• (Canon-specific) AF Selection Mode: The 30D and 40D both have an "AF Selection Mode" Custom Function. I use this to switch over my autofocus select to the little rocker button. This way I can change my autofocus point very quickly as I'm looking through the viewfinder. Often I've been able to take several different framings of a shot as the rider approaches.

During the Shot

  • Keep that autofocus point on their face: lock your arms in good, hold the camera steady, and do whatever you can to keep that autofocus point on the rider's face as they come at you. Don't go for the helmet as that can be an inch in front of the rider's face, which will throw off close-in shots. As the rider moves past you, you'll have to start rotating faster, so be prepared.
  • Quick draw a second camera: If you have the rider on a hill, you may have enough time to get a side shot using a second camera with a wider lens (the 200mm is going to be too long for this). Do this if you can as it gives you two entirely different shots of the rider to work with. If you take a slow-speed panning shot, you'll blur the background enough to make it look like you were in a different spot.

So, to summarize, get a lens 200mm or longer, choose a good spot on course, put your camera in manual (M) or aperture-priority (Av) mode -- go manual if your metering sucks, set it between f/4 and f/5.6, set your autofocus point, put it in AI Servo mode, and fire off as many frames as you can get while keeping the autofocus spot on their face. For bonus points, quickly grab your other camera and get off a side shot.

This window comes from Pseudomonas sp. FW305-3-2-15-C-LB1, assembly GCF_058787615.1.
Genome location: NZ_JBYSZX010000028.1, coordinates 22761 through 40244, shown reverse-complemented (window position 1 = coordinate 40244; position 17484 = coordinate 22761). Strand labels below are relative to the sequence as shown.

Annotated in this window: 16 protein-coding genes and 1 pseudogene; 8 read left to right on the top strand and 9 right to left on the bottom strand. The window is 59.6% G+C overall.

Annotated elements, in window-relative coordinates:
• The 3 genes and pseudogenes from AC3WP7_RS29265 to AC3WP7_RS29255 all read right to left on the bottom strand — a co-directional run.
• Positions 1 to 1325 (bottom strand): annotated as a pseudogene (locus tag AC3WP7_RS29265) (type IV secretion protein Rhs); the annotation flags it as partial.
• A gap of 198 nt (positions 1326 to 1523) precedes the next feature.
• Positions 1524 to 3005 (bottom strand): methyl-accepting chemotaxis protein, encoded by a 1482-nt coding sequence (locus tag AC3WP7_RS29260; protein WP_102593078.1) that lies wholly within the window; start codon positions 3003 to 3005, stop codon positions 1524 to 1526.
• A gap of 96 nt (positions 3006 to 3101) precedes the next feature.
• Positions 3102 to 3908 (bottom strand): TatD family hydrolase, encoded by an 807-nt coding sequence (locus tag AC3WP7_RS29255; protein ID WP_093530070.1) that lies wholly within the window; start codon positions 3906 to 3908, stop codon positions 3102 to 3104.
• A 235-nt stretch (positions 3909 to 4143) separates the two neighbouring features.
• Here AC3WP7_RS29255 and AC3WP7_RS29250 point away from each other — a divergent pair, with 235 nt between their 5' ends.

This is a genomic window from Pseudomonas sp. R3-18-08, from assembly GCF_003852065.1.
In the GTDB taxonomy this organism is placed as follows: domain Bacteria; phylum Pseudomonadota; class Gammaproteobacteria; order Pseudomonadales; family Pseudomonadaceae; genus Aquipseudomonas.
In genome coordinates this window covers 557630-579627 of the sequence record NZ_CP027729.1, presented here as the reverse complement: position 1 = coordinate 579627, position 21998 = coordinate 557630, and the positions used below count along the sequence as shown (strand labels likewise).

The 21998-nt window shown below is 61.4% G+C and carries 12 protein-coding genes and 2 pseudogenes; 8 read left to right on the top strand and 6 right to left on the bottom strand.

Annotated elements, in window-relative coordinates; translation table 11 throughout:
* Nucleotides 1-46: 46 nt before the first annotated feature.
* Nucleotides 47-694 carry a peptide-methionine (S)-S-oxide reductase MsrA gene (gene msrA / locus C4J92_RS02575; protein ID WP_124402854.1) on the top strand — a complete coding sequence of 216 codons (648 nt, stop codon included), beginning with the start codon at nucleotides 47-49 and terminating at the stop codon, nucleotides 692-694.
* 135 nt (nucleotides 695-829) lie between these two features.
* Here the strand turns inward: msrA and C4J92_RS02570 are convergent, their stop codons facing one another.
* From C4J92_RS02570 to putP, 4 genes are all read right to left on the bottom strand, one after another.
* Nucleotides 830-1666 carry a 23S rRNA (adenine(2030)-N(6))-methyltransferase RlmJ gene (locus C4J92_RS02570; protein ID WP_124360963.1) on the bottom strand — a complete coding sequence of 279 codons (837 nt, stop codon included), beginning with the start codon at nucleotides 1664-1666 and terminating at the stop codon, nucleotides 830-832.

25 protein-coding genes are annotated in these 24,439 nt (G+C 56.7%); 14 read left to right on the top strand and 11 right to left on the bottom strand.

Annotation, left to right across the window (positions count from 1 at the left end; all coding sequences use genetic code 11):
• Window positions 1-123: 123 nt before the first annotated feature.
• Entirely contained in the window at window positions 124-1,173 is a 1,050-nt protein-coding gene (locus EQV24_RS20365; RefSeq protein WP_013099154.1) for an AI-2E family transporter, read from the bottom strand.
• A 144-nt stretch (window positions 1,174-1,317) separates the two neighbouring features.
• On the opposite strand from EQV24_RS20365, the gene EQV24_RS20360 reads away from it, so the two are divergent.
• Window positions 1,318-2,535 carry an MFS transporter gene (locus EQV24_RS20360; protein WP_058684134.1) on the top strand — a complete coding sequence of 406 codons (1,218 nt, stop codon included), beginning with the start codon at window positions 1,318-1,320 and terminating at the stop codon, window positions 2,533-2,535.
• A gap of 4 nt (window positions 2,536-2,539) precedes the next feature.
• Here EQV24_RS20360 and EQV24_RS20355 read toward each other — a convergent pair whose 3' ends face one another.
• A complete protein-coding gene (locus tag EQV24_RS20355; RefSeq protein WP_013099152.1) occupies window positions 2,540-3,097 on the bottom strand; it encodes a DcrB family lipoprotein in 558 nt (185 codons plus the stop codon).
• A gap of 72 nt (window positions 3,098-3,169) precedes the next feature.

That's it for this set of tips. If there are others you're interested, please feel free to drop me a line.

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Comments (9)

My D50 is not really a step up from a digital rebel, but I can't wait to use some of these tips at the Tour de Georgia.

Yisehaq:

Nice tips. I had terrible experience the other day taking cycling race. The day was sunny (Africa) and there were fast blowing cloud on the sky which terribly disturbed my exposure meter.

Can you tell me how to expose? I now think that my exposure should be on the face but since the helmet will put shade on the face I have to compensate a bit on that. That will overexpose the rest of the scene. Any advice

Nice tips, just what I was looking for. I'll be taking my 450D to Monaco this weekend in the hope of getting some good shots of the TT.

:-)

Some great tips here!!! Thanks!!! I'm shooting my 1st cyclocross race this weekend and I've never shot cycling before so this is a great help! I have a 40D as well and I've hired a 70-200L 2.8 IS for the weekend. Any other tips you have would be greatly appreciated.

kwc:

If you're shooting cyclocross, I would bring something wide as well. You can get very close the riders and can get some interesting shots that way. The classic 'cross shots are usually done catching people running over the barriers or hoping back on.

john:

Tour de France is coming up soon and me (and my canonm eos 40D) are ready to shoot soem footage of the cyclist there!

thanks for the article and the shooting tips

L:

Why not shoot in 2.8? Just curious.

kwc:

Two reasons:

1. The depth of field is often too short

2. The shot will not be as sharp for most lenses

It's not a hard rule. I've shot 2.8 when need be. In general, though, f/4-f/5.6 is a better sweet spot.

Beth:

Thanks for these tips! I can see they are a bit old now but I have been going mental with my Canon 350d photographing my bf on his bike. Could NEVER - ok maybe sometimes - get pictures in focus! I am skint and have the same long lens as you so may go for an extender and upgrade my body to a better model. So yo think upgrading to a 30d or 40d will really help?? My camera is appauling and always has been with af!